Alumni Services

Amy McNeese-Mechan

After almost a decade working in East Asia, Dr Amy McNeese-Mechan gained a Masters in Social Anthropology, followed by a PhD. A city councillor and trade unionist, she tells us about her many roles and the diverse people she works with.

Name Amy McNeese-Mechan

MSc then PhD in Social Anthropology

Year of Graduation 1997  then 2003

Your time at the University

Amy McNeese-Mechan

I did my undergraduate degree at the University of Oregon, majoring in East Asian Studies including Chinese and Japanese art, history, and literature, and also minored in biology with a focus on botany, marine biology and genetics.

I then went to work for the Japanese Foreign Ministry at the Consulate General of Japan in Chicago, Illinois, and was later recruited to participate in the inaugural Monbusho Programme, working for the Japanese Ministry of Education in Osaka, Japan. I went on to work for Osaka College of Foreign Languages as a senior programme administrator, teaching English, public speaking, and US history.

After almost 10 years living in the Far East, I came to Scotland in 1996 to undertake a masters degree in social anthropology at the University of Edinburgh. Why Edinburgh? Primarily because, having been accepted at both London’s School of Oriental Studies (SOAS) and the University of Edinburgh, but having made lots of pals from London, I decided that in the interests of studying over partying I had better come to a city where I knew absolutely no one! While living here I developed a growing interest in Scottish culture and its intersections with and divergences from what I knew as ‘British’ history. I learned, for example, that Christmas had been banned for 300 years in Scotland!

I also made some great friends from around the world, and decided to stay and complete a PhD. Through friends, I became interested in politics and became an active party member in the Scottish National Party (SNP), because it was the only political party I’d ever encountered which stated in its manifesto that it welcomes those who come to Scotland to make a contribution to the nation. At a time when politics from Europe to the US are lurching towards xenophobia, this statement of welcome struck me then and still resonates with me.

Activism, and an interest in people, led to me standing for elected office in 2017 and I was elected to a five-year term.

Dr Amy McNeese-MechanCity counciller

Your experiences since leaving the University

While doing my writing up, I started to work for the environmental protection agency Scottish Natural Heritage (SNH). I was elected to become vice convenor of the joint trade unions, Prospect, which represents those working in the scientific fields, and the Public and Commercial Services Union (PCS), which represents civil servants, and in this role travelled across Scotland from north to south meeting with staff working to protect Scotland’s landscapes, flora and fauna.

After relocation of the research headquarters, I used my redundancy money and established a fair trade social enterprise, working with women’s and community groups in Africa and Central America with a focus on recycled and environmentally sustainable materials.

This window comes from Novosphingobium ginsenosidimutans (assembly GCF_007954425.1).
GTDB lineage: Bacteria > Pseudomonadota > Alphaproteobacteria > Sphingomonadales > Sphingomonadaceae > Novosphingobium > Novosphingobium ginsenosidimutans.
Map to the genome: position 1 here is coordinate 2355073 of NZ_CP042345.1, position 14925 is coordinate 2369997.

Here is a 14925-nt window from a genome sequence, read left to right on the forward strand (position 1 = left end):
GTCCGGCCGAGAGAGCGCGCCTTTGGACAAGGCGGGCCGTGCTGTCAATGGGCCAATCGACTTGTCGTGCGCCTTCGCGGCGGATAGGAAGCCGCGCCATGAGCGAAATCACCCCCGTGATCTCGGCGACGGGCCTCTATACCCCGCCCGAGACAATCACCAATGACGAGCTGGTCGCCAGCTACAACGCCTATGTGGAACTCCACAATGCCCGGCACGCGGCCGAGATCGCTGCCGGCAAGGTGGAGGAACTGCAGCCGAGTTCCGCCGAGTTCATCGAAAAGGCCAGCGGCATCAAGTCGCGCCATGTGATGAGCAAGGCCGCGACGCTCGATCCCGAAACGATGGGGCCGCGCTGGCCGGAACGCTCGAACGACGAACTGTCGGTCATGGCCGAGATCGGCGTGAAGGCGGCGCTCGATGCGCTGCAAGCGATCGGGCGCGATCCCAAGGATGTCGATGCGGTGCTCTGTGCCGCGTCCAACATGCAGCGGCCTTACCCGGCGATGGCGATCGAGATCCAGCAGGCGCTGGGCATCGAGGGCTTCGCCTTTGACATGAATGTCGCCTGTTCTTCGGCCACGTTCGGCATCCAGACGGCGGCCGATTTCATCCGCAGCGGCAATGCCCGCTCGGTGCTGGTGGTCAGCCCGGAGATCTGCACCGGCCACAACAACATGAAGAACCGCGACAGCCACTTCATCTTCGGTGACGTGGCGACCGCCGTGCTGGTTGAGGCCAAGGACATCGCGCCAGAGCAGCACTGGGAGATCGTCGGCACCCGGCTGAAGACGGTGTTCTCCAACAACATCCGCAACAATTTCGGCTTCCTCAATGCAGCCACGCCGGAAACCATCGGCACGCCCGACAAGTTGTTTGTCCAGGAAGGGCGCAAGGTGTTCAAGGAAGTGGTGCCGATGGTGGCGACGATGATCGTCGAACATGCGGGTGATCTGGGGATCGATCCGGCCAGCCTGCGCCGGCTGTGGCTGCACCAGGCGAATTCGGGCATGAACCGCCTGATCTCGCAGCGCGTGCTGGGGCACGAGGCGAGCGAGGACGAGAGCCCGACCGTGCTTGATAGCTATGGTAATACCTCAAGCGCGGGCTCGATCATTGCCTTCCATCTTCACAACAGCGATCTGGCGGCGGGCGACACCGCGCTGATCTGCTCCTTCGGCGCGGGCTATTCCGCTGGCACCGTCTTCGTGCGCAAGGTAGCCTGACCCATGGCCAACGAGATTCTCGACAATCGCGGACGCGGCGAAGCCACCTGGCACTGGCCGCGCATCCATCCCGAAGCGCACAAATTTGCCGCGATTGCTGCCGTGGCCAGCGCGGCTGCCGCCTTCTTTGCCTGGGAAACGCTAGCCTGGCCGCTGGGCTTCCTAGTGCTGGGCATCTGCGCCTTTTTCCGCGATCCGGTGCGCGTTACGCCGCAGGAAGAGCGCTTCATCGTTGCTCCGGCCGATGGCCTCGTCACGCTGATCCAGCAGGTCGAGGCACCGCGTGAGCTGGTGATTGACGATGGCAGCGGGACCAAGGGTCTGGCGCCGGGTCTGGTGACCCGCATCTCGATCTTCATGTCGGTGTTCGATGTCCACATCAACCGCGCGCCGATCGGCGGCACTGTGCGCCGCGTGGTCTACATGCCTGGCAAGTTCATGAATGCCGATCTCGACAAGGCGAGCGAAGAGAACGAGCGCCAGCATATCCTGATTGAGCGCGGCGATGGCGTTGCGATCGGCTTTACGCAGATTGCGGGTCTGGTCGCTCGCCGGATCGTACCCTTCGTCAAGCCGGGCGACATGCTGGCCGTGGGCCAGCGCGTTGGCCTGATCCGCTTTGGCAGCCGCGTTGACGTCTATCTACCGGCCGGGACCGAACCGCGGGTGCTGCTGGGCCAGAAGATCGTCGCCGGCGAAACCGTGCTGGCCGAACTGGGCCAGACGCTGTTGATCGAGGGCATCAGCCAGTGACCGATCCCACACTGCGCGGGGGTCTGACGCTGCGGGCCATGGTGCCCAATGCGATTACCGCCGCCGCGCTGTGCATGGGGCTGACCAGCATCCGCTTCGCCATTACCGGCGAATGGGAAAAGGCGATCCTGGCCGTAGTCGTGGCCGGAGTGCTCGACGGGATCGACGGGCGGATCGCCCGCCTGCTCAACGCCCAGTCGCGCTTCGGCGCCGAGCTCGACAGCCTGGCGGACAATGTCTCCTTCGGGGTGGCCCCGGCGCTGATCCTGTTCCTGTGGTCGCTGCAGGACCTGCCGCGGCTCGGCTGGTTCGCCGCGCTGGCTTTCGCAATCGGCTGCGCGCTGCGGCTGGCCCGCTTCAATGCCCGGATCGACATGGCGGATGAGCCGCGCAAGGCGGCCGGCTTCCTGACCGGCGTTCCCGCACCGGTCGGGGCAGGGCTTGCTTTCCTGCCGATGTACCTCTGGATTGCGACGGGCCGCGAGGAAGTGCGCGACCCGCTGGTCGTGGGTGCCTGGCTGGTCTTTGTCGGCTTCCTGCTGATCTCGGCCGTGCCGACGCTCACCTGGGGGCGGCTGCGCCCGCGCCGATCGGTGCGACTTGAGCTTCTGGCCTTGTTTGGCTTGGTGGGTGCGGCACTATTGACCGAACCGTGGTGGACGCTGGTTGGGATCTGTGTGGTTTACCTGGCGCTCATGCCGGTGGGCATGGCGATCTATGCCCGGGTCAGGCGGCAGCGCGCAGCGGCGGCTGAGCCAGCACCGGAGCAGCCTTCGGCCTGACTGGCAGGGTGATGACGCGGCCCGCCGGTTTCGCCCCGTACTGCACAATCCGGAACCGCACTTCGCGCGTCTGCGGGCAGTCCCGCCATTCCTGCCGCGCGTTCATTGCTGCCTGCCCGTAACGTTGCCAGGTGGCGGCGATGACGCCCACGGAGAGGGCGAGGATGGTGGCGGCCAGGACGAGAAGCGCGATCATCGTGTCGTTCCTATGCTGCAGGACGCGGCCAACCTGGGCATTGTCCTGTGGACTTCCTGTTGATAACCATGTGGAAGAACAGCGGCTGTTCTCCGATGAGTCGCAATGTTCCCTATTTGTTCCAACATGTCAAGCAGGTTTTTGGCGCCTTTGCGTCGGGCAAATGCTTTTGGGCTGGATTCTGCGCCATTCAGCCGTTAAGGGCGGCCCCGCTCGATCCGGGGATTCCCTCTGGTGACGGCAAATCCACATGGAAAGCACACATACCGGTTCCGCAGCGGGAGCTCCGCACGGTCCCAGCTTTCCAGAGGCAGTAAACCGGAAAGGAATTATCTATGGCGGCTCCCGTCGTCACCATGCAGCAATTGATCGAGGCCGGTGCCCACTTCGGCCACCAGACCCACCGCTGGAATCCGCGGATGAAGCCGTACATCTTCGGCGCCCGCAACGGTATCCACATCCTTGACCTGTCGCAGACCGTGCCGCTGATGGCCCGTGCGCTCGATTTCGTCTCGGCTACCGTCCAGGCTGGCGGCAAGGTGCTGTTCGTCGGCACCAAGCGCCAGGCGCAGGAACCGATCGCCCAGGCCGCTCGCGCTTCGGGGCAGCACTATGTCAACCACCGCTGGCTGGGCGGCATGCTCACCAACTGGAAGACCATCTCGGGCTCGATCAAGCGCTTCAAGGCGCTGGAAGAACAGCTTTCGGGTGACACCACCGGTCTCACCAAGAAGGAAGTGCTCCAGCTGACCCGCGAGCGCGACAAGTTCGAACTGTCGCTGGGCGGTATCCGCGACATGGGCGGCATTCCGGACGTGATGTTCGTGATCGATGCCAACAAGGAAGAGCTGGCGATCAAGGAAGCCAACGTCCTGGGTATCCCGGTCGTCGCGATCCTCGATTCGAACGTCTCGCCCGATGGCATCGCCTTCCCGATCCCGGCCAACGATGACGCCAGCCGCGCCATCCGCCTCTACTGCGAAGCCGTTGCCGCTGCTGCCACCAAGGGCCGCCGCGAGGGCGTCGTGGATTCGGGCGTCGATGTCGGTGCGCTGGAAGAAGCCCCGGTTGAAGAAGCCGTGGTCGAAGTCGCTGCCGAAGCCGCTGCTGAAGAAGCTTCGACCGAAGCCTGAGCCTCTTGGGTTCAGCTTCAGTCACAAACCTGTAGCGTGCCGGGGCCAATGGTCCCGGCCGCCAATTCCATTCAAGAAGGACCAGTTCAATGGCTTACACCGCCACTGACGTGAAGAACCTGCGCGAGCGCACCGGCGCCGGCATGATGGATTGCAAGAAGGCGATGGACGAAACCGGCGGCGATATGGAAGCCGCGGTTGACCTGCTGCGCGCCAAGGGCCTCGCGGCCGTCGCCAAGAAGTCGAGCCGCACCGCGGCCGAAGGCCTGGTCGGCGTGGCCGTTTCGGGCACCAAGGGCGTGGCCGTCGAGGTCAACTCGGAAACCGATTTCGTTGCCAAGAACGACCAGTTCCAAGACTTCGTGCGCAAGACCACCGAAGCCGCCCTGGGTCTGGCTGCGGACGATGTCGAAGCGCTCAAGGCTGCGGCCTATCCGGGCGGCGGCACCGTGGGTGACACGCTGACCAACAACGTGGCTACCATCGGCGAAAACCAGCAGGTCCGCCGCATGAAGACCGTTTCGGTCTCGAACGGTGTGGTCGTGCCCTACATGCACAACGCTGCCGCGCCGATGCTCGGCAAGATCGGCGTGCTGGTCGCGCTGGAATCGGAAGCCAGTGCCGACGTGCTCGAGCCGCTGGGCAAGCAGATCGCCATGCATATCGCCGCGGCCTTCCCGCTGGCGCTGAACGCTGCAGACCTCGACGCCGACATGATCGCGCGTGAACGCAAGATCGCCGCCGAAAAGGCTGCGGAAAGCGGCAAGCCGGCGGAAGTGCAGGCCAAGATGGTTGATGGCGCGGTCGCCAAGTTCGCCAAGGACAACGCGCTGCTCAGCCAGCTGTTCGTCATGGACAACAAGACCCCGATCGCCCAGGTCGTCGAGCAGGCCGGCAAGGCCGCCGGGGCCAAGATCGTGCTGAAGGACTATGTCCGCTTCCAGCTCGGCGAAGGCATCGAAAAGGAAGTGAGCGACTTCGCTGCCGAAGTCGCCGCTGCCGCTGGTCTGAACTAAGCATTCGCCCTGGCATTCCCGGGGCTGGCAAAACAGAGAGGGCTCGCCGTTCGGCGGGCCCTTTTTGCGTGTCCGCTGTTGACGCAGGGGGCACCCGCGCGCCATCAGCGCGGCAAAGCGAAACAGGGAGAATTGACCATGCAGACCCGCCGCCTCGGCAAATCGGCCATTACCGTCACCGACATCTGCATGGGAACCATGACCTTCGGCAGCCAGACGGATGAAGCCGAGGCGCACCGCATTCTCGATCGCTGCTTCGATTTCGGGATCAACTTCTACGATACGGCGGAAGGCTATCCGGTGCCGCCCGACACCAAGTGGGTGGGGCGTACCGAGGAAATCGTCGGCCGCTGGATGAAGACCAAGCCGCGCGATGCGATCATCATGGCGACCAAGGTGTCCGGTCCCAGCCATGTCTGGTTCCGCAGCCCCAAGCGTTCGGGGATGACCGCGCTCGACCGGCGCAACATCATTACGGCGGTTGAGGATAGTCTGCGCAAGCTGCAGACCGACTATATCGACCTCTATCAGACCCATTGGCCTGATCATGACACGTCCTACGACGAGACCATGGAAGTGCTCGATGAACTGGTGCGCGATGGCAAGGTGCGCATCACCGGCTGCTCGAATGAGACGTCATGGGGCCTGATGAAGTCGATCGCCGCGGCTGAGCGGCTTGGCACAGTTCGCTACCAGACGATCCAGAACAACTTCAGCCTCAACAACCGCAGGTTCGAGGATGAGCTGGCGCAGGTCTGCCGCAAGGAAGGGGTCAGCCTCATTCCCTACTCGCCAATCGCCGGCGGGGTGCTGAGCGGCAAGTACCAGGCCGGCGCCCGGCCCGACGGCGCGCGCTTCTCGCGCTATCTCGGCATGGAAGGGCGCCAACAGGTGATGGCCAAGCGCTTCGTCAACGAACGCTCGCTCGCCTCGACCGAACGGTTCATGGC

After many adventures, I finally went to work for the city council’s Child Protection Team. While at the council, I was elected International Relations Officer for public sector trade union Unison, focussing on domestic issues like promoting the living wage, to international issues like support for human rights and working conditions across the globe from Palestine to Columbia.

Activism, and an interest in people, led to me standing for elected office in 2017 and I was elected to a five-year term. In 2018 I became Vice Convenor of the Northeast Locality – the quadrant of the city stretching from Newhaven to Portobello and inland to Duddingston – and then Vice Convenor of Culture & Communities. This includes not only all of the city’s international festivals, but community and faith-based events, sporting events, community safety and security, community engagement and community justice.

I’m as likely to be meeting with police sergeants and counterterrorism security officers as third sector and charity organisations supporting black and minority ethnic (BME) women, refugees, pensioners, at risk young people, disabled residents and visitors to the city, with school staff, parents’ councils, foreign diplomats, art directors, sports facilities operators, landscape designers, bin men, and local protest groups – all in the course of one week!

Alumni wisdom

With interests ranging from scientific research to the arts and environmental issues, I’ve ridden camels in the deserts of Rajasthan, Morocco and China, elephants in Thailand, got lost in the jungles of Sumatra, scuba-dived the Great Barrier Reef, snorkelled the cenotes of the Yucatan, walked the Great Wall of China, saw the Taj Mahal by moonlight, climbed the Temple of Borobudur in Java, survived earthquakes and kidnapping attempts, circumnavigated the globe twice and climbed the pyramids of four different civilisations - but haven’t been to Egypt!

Never stop exploring the inner reaches of your mind and the outer reaches of this beautiful planet and universe.

Related links

Social Anthropology